The day’s business news at a glance

Cellphone-focused video service Quibi planned

There’s yet another new streaming service coming in the next year.

Quibi’s twist is that it’s focused on short videos for cellphones. Spokeswoman Gina Stikes confirmed Monday that Quibi will launch in April 2020 and cost $5 a month with ads and $8 a month without ads.

It’s run by big names — Jeffrey Katzenberg, the former Disney chairman and co-founder of DreamWorks Animation, and Meg Whitman, the former head of eBay and Hewlett-Packard — and it has attracted top Hollywood stars to make videos.

It would enter an increasingly crowded market of subscription streaming video services, including upcoming offerings from Disney, Apple and AT&T.

Private equity firm buying Shutterfly for $1.74 billion

Private equity firm Apollo Global Management is buying online photo publishing company Shutterfly for $51 per share.

Apollo will pay $1.74 billion for the 20-year-old company, which became popular offering its users prints and photobooks of their favorite shots.

California-based Shutterfly’s stock closed at $50.25 on Monday.

Shutterfly bought competitor’s Kodak’s online photo business for $23.8 million in 2012 and bought school photography company Lifetouch for $825 million last year.

Apollo will also buy photo printing company Snapfish and merge it with Shutterfly.

Apollo has bought more than 150 companies, including security company ADT, entertainment restaurant Chuck E. Cheese’s and telecom firm Charter Communications.

US employers hired record number of people in April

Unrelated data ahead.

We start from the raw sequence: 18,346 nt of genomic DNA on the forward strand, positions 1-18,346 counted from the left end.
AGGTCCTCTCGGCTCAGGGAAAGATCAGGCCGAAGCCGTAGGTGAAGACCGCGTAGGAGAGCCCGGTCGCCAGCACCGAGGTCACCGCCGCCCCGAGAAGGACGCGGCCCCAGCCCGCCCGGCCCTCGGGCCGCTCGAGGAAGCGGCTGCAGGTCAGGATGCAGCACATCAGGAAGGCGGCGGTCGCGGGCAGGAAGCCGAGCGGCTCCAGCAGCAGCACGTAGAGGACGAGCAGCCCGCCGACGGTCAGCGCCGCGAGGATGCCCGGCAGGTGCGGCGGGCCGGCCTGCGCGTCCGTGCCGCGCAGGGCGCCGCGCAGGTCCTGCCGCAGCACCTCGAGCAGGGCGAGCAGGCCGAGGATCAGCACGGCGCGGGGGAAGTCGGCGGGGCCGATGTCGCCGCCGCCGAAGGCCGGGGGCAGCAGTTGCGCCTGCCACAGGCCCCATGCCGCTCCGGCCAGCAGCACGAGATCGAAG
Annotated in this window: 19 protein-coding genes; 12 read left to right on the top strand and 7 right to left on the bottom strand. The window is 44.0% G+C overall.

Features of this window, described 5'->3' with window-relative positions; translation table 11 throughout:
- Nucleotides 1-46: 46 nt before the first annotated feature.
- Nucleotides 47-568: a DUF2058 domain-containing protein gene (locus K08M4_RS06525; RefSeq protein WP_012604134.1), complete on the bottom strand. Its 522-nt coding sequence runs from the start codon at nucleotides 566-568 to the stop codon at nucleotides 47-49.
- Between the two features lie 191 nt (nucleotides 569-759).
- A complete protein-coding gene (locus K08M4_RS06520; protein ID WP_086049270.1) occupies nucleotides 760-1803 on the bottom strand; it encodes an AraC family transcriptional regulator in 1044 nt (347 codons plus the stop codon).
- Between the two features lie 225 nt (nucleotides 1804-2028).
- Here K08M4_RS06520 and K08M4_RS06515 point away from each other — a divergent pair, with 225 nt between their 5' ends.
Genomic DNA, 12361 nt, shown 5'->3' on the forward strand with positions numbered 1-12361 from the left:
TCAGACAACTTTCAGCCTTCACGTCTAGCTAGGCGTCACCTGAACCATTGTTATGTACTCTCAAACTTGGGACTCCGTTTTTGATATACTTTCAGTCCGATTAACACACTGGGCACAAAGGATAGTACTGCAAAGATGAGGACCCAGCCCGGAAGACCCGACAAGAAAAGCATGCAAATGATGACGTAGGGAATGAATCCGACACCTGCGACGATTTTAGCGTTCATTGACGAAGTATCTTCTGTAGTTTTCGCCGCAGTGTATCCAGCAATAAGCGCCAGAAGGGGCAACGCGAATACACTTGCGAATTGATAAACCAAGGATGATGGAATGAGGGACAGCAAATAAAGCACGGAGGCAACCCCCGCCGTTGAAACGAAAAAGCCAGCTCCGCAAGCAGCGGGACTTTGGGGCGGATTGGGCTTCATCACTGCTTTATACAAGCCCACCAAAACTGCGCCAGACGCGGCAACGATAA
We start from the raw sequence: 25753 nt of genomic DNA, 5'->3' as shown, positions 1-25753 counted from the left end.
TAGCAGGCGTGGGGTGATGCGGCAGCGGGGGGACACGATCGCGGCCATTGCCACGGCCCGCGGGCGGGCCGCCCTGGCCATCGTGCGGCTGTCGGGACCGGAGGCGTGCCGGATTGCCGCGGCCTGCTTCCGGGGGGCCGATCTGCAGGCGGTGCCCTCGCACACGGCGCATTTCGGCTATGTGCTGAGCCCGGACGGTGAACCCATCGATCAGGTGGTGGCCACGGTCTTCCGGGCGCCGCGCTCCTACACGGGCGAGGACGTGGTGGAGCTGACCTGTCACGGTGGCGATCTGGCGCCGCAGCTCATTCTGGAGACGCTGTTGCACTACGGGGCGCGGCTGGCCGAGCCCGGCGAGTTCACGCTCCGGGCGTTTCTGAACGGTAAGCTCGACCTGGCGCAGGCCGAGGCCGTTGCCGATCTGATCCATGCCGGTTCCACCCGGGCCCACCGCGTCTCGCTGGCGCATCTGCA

U.S. employers hired the most people on record in April, while the number of open jobs was largely unchanged, evidence that the job report remains solid.

The Labor Department said businesses filled 5.9 million jobs in April, 4.2% more than in March and the most since records began in December 2000.

Hudson’s Bay exec leads bid to take retailer private

A group of shareholders of Hudson’s Bay Co. is making an offer to take the struggling department store chain private. The proposal is being led by Executive Chairman Richard Baker, Rhone Capital LLC, WeWork Property Advisors, Hanover Investment SA and Abrams Capital Management LP.

The offer values the company $7.12 per share. That’s a 48% premium to the company’s closing share price on the Toronto Stock Exchange on Friday.

Court rules against oil drilling platform workers

The Supreme Court has ruled against workers on oil drilling platforms off California who argued they should be paid for the off-work time they spend on the platform, including sleeping.

The high court said Monday that federal law applies to the workers and doesn’t require them to be paid for non-working time spent at their work location.

US stocks climb after

US suspends tariffs

Technology companies and banks helped power stocks higher on Wall Street Monday as investors welcomed news that the U.S. and Mexico averted a trade war and potentially damaging tariffs. The latest gains extend the market’s winning streak to a fifth day. That follows the strongest week for stocks since November in what has been a marked turnaround for the market after escalating trade tensions fueled a turbulent skid in May. Several large deals also helped put investors in a buying mood.